I think of my favorite psychologist and archetypal genius, James Hillman. In an essay he wrote called “Back to Beyond: On Cosmology,” he wrote about the purpose of metaphysics for the life of the soul. He wrote that too often people pit metaphysical truth against human truth, or subjective/personal truths, as though to know the truth about God or the Universe (metaphysics) takes us to a cleaner or higher or straighter level of knowledge than the knowledge of some lower, human, crooked, psychological, relative, or subjective level (earth!). Similarly, astrological progressivists, whether locating their astrology in the past or in the modern/future, will claim that one system of astrology, one use of the planets versus another, is cleaner/straighter, and less prone to the relativistic traps or subjective/earthly snares. Astrologers who worship the past claim that the system is more “objectively” true, while astrologers who worship the future claim that the outer planets are more “objectively” true, in terms of reflecting more of the cosmos and more of divine knowledge, “as it really is.” Not all of this is bad. Even Hillman (who was not a fan of metaphysics generally) wrote in his essay on cosmology that the soul craves a sense of ultimate meaning, or models of supreme unification. However, for Hillman, the action of metaphysics was more important than which particular theory we held. He wrote, “During the Renaissance, in alchemy, the art of memory, and astrology–thick-crusted things, things gray and dull, wintry, or living in isolated places, belonged to Saturn, as did laconic speech, a mathematical turn of the mind, measuring tools, and so on. All “things,” whether styles of mind, diseases, foods, geographies, or animals, found location according to their qualities. Everything had shelter and altar. Nothing was lost; everything belonged to a cosmos because it belonged somewhere as image to the planetary persons and their myths. This emphasis on descriptive qualities gives back to cosmology its original aesthetic meaning. We have lost that first sense of the word. Cosmos now means empty, vast, spacey–a video game for astronomers. The Greek word meant orderly, becomingly, duly, an aesthetic arrangement. Cosmos once reffered to the anima mundi, world-soul, an Aphroditic order. And our word “cosmetics,” referring to the facial appearance of things, brings to light this original sense. So, besides its astronomical and metaphysical meanings, cosmology implies even more fundamentally an aesthetic world whose essence is constituted in sensory images. Attempts to reduce the account of the world to the fewest coherent principles, even to mathematical formulae, have the intention of revealing by means of scientific elegance this cosmic beauty.”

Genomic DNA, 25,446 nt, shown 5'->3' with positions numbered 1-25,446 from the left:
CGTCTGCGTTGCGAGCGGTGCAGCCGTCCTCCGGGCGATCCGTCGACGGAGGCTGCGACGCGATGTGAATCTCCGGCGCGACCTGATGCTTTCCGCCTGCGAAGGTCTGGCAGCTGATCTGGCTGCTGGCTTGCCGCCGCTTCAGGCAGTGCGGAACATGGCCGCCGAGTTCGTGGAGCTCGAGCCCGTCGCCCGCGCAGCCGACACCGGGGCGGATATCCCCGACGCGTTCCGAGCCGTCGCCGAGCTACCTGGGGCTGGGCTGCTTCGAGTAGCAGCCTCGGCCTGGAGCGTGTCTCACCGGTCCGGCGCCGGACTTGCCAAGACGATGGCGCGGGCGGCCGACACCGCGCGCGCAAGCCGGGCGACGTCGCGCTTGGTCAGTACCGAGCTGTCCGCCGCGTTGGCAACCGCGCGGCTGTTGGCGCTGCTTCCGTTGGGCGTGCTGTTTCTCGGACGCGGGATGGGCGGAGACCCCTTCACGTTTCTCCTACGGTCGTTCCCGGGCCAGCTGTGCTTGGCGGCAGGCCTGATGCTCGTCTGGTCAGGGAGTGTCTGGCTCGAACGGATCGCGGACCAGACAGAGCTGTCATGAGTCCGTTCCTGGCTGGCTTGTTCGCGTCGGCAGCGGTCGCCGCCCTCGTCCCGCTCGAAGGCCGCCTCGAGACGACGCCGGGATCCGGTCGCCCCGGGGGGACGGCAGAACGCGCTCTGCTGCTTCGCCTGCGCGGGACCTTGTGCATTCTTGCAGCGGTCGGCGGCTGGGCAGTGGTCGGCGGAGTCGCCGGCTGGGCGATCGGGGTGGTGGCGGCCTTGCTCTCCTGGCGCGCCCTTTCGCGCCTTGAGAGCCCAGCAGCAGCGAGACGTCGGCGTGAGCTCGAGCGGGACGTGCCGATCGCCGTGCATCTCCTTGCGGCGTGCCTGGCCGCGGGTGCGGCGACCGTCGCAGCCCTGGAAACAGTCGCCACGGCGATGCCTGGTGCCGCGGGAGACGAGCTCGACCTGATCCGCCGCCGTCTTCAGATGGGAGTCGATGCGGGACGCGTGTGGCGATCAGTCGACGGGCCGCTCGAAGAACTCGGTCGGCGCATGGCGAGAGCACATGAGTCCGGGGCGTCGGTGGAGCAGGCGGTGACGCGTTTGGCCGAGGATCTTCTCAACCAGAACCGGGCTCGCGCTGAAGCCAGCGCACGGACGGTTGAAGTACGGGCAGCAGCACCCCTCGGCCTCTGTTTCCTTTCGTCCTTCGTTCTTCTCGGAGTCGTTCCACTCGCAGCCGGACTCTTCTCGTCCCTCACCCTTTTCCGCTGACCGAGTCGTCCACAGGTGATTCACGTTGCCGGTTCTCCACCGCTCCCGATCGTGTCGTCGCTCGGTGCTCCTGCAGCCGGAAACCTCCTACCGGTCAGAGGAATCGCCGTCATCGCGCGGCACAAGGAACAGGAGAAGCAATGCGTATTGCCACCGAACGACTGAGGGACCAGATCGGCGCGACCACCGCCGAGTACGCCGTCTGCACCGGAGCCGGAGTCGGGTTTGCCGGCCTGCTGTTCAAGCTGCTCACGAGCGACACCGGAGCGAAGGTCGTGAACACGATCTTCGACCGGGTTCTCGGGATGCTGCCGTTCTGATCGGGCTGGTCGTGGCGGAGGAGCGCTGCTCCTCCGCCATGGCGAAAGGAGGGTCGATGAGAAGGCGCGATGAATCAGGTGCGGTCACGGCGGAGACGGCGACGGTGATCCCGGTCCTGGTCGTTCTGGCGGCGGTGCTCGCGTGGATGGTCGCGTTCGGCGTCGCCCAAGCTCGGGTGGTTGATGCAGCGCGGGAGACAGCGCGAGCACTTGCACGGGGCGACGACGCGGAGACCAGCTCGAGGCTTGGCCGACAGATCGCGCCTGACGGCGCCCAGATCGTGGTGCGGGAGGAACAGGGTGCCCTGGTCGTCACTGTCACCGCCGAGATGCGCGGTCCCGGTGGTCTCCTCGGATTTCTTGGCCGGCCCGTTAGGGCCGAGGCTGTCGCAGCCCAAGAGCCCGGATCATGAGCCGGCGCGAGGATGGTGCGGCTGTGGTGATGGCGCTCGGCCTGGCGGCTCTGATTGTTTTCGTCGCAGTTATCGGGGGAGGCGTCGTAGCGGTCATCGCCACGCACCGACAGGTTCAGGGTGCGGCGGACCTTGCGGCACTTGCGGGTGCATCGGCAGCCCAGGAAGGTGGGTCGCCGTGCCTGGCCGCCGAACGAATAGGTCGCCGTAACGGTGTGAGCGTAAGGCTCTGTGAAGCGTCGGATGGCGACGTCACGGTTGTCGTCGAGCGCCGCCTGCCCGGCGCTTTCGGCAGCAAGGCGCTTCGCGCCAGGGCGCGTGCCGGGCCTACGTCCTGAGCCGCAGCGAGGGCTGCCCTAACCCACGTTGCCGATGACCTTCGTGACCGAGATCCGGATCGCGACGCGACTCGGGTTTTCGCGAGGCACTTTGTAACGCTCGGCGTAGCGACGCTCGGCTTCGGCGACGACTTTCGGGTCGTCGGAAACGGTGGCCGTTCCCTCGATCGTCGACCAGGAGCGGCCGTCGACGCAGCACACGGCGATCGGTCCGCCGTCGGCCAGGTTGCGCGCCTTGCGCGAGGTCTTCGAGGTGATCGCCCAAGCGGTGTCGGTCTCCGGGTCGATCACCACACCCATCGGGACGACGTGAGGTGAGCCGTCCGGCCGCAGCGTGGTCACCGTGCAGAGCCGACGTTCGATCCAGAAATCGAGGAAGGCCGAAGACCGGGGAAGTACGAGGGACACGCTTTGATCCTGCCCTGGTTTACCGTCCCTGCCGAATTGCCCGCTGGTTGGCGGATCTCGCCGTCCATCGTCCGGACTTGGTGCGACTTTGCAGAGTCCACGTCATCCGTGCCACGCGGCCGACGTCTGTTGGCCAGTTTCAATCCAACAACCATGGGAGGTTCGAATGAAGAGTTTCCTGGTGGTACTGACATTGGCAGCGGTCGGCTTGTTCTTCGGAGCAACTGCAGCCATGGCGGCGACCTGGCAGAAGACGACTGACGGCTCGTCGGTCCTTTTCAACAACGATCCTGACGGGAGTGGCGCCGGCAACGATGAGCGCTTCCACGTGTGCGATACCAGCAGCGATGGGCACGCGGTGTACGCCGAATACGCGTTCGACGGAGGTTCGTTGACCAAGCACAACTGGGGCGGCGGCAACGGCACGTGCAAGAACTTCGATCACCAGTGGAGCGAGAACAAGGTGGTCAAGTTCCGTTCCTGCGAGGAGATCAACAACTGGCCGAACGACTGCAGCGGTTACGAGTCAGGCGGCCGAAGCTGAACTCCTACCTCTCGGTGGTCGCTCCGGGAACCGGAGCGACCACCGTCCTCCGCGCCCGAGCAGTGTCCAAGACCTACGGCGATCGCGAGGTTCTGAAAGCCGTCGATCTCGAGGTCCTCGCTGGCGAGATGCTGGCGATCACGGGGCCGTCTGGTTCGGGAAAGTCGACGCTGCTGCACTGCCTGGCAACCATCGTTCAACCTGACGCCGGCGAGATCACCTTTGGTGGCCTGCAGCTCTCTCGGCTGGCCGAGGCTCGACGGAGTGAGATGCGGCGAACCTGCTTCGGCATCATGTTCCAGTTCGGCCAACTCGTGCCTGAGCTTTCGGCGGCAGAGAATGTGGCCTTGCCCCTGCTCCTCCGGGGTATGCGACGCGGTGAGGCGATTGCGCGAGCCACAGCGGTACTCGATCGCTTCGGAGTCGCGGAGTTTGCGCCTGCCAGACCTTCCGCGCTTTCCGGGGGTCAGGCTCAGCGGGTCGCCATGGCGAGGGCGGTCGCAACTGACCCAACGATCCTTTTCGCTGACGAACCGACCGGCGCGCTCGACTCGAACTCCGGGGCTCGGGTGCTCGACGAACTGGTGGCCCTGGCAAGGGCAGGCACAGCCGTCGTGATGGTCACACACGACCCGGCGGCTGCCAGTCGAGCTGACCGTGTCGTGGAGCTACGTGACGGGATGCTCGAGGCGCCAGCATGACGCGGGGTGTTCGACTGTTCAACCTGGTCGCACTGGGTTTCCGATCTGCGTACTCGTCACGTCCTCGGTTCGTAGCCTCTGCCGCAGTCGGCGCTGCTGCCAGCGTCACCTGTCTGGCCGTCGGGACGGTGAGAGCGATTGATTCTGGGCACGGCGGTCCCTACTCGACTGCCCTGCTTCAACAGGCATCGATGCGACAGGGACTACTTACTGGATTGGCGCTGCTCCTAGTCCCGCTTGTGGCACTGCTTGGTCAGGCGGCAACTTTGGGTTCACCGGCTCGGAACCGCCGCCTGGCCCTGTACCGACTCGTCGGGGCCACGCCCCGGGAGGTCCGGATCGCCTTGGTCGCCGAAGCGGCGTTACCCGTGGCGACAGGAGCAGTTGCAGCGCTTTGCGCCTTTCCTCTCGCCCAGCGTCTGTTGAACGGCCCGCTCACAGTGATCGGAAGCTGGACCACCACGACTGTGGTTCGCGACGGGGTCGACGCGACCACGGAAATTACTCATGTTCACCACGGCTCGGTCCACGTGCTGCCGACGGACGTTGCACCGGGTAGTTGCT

What Hillman is saying is that the purpose of a metaphysic is to provide meaningful, soulful, and beautiful order to the world we live in, complete with all the facets of life that we experience in our day to day lives. As Hillman goes on to write, “Knowledge becomes gnosis when things and experiences, by virtue of their being known, suggest their subtle bodies in the Anima Mundi. Rather than abstracting us from the world, knowing takes us more directly into its soul as aesthetic presentation. The way to see the Gods is to know the world. Practical knowledge, common sense, therefore cannot be divided from metaphysical knowledge….metaphysics becomes the praxis of an essentially lived life in which being, substances, method, order, and other traditional topics of metaphysics become qualities of soul.